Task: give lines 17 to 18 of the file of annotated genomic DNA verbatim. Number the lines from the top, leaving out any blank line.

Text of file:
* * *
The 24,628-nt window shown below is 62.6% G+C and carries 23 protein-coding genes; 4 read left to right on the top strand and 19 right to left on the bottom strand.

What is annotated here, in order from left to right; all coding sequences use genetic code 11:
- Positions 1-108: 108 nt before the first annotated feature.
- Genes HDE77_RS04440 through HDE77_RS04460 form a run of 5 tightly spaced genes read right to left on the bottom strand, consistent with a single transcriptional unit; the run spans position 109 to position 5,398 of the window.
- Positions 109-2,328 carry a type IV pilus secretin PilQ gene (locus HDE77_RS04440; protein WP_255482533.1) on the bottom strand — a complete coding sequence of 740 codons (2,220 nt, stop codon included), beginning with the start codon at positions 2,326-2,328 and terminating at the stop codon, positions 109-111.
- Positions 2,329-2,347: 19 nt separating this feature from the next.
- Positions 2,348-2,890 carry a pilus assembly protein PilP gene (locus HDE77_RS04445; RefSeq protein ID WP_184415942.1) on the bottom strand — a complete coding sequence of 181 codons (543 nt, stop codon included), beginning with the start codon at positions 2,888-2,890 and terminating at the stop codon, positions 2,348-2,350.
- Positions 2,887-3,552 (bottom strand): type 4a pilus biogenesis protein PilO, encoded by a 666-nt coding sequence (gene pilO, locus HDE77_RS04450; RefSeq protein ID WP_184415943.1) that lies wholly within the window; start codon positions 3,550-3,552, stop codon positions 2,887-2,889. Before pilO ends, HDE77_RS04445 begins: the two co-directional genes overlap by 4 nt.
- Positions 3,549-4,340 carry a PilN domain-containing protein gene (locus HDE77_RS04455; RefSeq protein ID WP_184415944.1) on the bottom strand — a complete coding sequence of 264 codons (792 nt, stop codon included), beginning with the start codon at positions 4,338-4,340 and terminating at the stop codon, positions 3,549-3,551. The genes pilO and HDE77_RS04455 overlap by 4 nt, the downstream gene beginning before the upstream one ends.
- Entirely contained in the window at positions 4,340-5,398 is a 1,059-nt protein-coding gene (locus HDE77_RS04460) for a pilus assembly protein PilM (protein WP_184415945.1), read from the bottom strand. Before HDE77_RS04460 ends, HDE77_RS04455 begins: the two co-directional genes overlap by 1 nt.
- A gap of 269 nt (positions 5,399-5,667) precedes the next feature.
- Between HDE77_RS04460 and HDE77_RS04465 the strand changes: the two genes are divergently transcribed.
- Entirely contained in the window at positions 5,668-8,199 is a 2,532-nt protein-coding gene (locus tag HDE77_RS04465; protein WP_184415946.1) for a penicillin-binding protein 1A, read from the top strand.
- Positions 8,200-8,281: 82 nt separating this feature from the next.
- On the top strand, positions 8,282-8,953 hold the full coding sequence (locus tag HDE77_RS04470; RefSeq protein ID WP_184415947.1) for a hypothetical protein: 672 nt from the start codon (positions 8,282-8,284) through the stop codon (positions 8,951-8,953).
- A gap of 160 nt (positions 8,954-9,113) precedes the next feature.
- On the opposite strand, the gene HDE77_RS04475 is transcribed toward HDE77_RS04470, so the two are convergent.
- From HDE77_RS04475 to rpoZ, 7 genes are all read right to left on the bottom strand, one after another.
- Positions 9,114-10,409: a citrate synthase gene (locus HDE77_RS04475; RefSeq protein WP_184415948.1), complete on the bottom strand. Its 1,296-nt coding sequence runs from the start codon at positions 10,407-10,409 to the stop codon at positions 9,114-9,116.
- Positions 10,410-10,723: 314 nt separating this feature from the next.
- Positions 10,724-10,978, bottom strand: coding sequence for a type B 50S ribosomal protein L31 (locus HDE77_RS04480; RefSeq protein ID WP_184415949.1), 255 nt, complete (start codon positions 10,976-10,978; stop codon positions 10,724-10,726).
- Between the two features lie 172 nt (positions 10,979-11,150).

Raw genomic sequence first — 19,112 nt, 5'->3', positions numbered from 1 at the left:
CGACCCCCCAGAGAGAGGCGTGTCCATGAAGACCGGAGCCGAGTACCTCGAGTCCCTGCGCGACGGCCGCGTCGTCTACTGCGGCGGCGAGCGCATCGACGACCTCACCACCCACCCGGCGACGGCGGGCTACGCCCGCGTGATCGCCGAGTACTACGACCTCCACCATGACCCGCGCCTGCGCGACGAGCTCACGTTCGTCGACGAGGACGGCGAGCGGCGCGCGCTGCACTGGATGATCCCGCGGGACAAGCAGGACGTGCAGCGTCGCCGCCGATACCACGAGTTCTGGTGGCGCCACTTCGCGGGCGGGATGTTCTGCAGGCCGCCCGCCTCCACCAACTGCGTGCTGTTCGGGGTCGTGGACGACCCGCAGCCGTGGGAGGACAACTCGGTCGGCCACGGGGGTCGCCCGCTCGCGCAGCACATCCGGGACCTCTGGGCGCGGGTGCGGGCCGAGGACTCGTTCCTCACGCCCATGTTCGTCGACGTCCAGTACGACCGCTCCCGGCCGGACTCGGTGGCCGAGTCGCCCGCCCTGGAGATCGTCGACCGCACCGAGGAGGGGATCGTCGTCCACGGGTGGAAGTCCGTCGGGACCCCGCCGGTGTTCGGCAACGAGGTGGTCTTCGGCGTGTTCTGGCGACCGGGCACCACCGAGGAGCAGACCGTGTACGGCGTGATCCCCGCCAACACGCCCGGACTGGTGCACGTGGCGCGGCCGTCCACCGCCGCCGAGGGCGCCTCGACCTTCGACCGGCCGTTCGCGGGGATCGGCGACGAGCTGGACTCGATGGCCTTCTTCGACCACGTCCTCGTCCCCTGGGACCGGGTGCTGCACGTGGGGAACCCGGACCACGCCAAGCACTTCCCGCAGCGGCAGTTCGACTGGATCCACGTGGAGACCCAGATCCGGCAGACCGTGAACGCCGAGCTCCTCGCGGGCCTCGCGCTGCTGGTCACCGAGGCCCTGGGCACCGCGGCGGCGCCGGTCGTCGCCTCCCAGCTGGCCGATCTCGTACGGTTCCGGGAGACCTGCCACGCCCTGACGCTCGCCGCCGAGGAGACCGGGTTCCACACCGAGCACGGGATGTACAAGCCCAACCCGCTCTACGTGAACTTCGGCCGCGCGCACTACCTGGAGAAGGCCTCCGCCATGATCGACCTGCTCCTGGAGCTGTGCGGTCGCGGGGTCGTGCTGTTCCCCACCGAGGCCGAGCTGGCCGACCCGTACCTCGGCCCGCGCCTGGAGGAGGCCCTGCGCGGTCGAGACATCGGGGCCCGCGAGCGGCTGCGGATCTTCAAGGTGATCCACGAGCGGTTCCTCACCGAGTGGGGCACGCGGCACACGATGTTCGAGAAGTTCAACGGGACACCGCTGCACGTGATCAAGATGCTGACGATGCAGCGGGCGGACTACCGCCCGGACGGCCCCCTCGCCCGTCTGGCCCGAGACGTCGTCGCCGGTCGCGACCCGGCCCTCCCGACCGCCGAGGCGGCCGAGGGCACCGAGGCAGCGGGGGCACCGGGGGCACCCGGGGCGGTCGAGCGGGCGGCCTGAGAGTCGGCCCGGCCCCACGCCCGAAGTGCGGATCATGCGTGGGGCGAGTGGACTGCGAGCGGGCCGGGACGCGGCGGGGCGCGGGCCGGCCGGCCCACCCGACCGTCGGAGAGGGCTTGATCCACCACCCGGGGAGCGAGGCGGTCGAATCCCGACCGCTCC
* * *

- On the opposite strand, the gene HDE77_RS04475 is transcribed toward HDE77_RS04470, so the two are convergent.
- From HDE77_RS04475 to rpoZ, 7 genes are all read right to left on the bottom strand, one after another.